Magnus Gjoen’s digital works make us look twice to grasp their meaning. He wants us to see in a different light, being it weapons, animals or the human race itself. Gjoen’s unique style of juxtaposing themes of religion, war, beauty, and destruction in his art, featured on our blog here, bring us to also question their correlation.
Gjoen continues to examine how to change peoples relationship and preconceived notions of objects in “I’ll cry when I’m done killing”, currently on view at Galleri GEO in Norway. The titular piece depicts the image of a beautiful, yet disturbing 17th century styled girl shown crying. In other works, flowers are used a symbol of delicacy and weapons as brutality, but when mixed, they offer contradicting definitions of beauty and power.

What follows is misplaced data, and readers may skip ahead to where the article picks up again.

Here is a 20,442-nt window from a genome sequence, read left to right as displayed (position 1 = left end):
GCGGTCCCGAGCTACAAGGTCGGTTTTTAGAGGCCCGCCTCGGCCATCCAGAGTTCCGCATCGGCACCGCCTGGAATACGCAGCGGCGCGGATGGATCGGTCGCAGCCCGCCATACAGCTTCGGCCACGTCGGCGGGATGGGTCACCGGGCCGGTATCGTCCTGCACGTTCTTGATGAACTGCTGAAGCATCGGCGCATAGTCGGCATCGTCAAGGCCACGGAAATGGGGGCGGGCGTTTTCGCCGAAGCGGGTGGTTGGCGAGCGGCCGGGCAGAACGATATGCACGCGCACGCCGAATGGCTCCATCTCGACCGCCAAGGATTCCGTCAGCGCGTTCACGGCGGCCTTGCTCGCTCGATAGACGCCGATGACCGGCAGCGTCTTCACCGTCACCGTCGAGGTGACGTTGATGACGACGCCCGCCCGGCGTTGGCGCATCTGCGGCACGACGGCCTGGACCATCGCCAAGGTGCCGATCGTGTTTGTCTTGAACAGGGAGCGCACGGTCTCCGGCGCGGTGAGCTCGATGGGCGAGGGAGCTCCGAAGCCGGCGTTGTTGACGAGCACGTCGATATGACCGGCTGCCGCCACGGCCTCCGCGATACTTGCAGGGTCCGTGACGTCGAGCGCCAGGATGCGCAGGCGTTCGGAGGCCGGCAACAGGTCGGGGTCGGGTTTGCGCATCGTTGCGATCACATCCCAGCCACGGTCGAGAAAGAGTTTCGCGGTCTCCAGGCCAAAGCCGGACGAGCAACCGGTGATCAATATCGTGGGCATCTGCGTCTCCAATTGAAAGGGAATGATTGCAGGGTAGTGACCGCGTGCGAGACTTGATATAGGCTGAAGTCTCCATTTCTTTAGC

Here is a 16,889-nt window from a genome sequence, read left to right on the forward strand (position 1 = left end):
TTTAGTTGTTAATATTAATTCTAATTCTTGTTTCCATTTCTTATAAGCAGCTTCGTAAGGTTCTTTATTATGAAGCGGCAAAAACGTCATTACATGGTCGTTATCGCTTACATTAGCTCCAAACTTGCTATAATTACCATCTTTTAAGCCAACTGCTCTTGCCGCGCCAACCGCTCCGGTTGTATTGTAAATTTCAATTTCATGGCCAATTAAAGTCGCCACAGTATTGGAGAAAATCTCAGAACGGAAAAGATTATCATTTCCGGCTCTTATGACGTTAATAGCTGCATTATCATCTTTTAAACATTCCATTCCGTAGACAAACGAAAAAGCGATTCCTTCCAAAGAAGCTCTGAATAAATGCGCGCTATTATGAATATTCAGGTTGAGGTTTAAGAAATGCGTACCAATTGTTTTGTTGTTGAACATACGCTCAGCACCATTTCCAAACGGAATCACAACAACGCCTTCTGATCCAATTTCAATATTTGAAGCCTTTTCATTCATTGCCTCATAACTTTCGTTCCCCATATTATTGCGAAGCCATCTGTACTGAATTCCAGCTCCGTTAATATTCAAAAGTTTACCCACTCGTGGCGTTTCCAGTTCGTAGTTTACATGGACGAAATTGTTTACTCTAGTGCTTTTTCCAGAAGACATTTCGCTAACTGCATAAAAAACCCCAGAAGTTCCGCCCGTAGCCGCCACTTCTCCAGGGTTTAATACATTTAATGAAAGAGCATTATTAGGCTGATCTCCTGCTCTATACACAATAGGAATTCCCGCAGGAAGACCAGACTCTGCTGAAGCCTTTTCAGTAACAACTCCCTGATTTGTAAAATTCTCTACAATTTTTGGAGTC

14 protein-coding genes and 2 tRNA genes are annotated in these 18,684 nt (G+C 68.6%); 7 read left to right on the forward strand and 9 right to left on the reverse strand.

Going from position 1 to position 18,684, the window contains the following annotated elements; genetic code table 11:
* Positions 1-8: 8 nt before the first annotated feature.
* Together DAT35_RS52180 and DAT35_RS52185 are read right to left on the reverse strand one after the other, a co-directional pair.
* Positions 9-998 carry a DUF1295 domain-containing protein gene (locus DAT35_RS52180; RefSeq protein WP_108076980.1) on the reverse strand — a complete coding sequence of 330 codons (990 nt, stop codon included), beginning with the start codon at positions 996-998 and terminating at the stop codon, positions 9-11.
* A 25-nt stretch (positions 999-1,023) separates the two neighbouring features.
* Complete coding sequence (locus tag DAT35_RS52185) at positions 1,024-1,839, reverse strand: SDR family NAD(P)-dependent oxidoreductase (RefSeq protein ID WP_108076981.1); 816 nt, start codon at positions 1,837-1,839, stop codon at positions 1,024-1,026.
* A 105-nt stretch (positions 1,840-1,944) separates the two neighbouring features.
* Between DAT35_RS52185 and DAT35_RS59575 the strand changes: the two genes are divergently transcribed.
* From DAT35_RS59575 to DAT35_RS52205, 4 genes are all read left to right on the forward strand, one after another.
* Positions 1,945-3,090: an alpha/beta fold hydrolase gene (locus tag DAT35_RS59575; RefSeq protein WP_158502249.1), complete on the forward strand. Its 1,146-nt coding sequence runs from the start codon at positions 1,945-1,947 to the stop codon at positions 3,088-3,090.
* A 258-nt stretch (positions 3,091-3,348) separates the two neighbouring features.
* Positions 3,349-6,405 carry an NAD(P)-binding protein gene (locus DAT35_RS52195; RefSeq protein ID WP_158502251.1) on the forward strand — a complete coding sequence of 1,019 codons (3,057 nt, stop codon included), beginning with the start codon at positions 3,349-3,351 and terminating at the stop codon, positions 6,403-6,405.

Gjoen explains that the inspiration for these works in particular came from a grayscale mural with gold leaf that he had seen in Italy: “There was something beautiful in the way that although this was done in the 17th century, it seemed explicitly modern in the way that there was no color apart from the gold.” “I’ll cry when I’m done killing” will be on view until May 1st.